Relaxation Techniques and the Benefits for Students


As students and teachers adapt to the “new normal,” they are trying to cope with the adjustments and stress of life.
According to Ms. McQueen, a psychology teacher, there are many different methods to remain calm and relieve stress — the most effective techniques are different for each individual, but the benefits of relaxing aren’t as varied as the methods.
“Psychologists have found that relaxation can improve physical health, mood, decision-making and creativity,” Ms. McQueen said.
She explained that, for students, relaxing can improve performance in athletics, performing arts, grades, life satisfaction, strengthen personal relationships, and decrease illness. Though the methods may be unique to each person, there are some common techniques that people chose to participate in and practice.
One simple method is mindfulness, which can be described as paying attention to your senses and accepting the present moment. A Kaiser Permante article explains how mindfulness can relax muscles and help them to be more flexible, as well as helping people to sleep better, feel less anxious, and lower blood pressure.
Another common method similar to mindfulness is meditation, where one focuses on breath or a singular sense with none to little thoughts present. Meditation is often beneficial to people, but the reason for the benefits from mediation aren’t quite known.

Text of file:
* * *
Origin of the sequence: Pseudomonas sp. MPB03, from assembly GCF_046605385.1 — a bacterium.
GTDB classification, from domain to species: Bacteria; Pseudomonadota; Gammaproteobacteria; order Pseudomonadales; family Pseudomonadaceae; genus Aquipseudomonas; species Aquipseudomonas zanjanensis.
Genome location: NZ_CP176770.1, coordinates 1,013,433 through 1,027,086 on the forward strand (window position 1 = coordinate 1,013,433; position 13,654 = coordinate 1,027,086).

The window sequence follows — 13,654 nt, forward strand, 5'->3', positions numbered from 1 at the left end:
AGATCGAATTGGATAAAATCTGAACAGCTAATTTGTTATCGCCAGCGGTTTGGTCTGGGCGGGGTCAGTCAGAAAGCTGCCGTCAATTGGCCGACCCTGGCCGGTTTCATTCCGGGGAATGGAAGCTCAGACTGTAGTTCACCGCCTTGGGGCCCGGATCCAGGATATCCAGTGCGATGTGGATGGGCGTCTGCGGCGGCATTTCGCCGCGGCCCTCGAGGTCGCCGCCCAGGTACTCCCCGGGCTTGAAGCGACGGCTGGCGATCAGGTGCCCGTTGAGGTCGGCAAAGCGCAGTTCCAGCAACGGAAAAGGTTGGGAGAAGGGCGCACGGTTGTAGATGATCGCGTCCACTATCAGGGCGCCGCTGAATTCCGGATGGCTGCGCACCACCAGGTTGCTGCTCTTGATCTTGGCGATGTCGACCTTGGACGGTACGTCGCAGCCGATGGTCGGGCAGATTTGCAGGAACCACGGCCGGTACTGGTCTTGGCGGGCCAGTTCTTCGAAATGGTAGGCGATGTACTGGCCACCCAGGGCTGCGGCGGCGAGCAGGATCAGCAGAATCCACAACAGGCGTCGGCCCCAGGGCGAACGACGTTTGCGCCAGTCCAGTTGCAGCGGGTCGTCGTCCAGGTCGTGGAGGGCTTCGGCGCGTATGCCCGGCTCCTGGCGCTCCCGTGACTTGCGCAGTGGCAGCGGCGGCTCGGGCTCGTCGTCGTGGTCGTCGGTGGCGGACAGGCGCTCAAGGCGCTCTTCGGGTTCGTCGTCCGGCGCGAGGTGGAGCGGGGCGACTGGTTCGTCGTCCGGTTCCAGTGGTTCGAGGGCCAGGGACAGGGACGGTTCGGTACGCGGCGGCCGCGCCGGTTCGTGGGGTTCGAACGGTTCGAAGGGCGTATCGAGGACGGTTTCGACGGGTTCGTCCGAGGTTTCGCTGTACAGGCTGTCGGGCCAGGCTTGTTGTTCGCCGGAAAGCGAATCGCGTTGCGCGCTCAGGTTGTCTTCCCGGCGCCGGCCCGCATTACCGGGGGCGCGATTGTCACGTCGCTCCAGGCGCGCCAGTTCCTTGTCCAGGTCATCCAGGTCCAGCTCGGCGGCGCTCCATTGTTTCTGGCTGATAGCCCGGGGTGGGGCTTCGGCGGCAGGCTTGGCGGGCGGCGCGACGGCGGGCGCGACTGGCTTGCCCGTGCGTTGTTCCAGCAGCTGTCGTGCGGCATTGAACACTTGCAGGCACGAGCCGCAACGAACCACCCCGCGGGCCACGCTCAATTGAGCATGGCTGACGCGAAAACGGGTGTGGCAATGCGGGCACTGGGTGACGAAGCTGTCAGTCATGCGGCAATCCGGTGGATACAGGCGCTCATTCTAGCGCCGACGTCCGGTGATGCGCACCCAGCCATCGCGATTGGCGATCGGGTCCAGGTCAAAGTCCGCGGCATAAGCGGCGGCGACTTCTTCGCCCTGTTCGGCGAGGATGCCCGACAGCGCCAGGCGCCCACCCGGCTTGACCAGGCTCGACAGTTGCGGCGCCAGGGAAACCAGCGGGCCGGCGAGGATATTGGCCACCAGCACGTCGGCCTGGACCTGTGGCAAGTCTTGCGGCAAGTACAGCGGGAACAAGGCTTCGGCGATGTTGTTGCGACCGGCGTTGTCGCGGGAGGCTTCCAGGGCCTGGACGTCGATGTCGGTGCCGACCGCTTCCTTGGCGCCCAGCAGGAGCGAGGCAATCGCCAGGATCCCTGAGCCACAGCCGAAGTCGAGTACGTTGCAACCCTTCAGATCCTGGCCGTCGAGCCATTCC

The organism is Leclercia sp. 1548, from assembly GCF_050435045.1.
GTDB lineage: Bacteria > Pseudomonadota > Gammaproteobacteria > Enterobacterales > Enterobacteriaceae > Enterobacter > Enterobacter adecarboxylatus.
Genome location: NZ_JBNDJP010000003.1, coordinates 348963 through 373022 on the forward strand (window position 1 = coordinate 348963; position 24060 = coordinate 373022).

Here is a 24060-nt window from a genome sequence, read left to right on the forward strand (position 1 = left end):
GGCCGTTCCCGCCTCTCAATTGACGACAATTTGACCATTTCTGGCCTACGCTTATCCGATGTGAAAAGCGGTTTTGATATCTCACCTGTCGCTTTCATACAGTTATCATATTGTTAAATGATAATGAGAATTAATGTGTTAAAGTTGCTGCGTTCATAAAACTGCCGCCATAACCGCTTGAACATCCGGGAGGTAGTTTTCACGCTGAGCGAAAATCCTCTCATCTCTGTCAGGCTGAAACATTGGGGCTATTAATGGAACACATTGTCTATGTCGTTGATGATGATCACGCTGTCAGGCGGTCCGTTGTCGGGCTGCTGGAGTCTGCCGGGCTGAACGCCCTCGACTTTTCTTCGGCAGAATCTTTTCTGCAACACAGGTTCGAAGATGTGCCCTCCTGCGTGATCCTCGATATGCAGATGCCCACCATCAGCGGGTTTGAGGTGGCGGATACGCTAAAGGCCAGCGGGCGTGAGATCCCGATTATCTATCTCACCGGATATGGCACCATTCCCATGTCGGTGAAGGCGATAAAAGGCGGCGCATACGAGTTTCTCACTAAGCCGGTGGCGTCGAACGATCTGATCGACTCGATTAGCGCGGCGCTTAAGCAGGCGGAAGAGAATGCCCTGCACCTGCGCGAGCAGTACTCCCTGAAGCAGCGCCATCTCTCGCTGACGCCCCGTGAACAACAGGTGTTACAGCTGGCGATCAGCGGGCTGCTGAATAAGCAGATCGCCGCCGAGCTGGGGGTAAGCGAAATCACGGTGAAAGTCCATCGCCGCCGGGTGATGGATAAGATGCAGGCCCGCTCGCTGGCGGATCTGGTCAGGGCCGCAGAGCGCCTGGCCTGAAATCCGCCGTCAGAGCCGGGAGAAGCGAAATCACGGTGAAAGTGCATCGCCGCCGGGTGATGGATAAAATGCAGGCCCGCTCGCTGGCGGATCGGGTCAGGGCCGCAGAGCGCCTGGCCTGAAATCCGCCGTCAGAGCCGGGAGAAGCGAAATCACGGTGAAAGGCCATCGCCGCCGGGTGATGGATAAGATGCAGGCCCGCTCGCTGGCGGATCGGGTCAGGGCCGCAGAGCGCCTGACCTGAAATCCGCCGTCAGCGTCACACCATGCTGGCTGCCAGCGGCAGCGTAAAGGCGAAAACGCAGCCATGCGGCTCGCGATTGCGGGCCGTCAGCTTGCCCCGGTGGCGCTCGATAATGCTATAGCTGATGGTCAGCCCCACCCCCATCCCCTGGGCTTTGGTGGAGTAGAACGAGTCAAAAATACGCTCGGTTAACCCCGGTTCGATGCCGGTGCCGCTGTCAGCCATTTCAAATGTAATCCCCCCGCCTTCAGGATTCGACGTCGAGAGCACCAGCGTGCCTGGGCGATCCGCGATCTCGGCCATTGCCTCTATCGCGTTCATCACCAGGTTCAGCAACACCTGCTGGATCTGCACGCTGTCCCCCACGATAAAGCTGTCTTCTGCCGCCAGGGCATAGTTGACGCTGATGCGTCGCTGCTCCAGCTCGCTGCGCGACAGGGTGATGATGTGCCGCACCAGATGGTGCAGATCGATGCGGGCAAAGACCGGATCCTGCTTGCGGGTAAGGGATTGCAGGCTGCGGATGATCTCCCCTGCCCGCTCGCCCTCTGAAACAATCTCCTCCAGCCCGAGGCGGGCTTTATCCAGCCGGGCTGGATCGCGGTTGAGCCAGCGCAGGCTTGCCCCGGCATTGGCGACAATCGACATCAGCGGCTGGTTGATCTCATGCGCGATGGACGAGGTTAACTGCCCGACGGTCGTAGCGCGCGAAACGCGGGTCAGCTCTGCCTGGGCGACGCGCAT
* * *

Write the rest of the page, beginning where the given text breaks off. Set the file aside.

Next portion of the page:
“Studies show us that those who regularly practice meditation have reduced levels of stress and anxiety, increased imagination and creativity, and lower blood pressure,” Ms. McQueen said.
An app that helps with guided meditations, sleep aid and stories, and more, is the Calm app. Anyone who is a member of Kaiser Permanente can use the Calm App for no cost.
Other apps, like Relax Melodies: Sleep Sounds and Headspace provide sleep stories, white noise, and sleep meditations.
Exercise is another great method of relaxation, the explanations of why exercise is so beneficial aren’t entirely known, but researchers have found that endorphins are part of the reason exercise can be so relaxing.
“Exercise helps to release endorphins in the body, which reduce discomfort and boost feelings of well-being,” Ms. McQueen said.
According to a Healthline article, endorphins are natural pain and stress relievers, related to activities such as eating, drinking, and physical fitness, and ensures survival despite injury or stress.
Although there are many activities that appear to be relaxing and stress-free, they may be more harmful than good when it comes to attempting to relax.
“Some things that people do in the name of relaxation really bring the opposite,” Mrs. McQueen said. “For example, playing hours of video games in order to relax can really end up causing more stress.”
While video games might be fun, here are some other ideas from students on relaxation.
“I find the most relaxation when I go out and fish,” senior Cole Bingham said. “It allows me to connect to nature…and gives me a mental place to come back to.”
Music can also be a great reliever of stress to some people.
“I feel the rhythm of music relaxes and calms me when I am overwhelmed and stressed,” junior Jillian Krownapple said.
Others prefer to be alone and need time for themselves.
“For me, the best form of relaxation is isolation, the serenity of not worrying about others, the act of doing something I enjoy, or just enjoying the solitude,” sophomore Nikita Lobo said. “[Isolation} helps me focus my thoughts, think through my current state, and better focus on myself.”
As students adjust to the constant changes happening in the world, it is important to remain focused on the present moment, to take time for deep breaths, and spend time on oneself.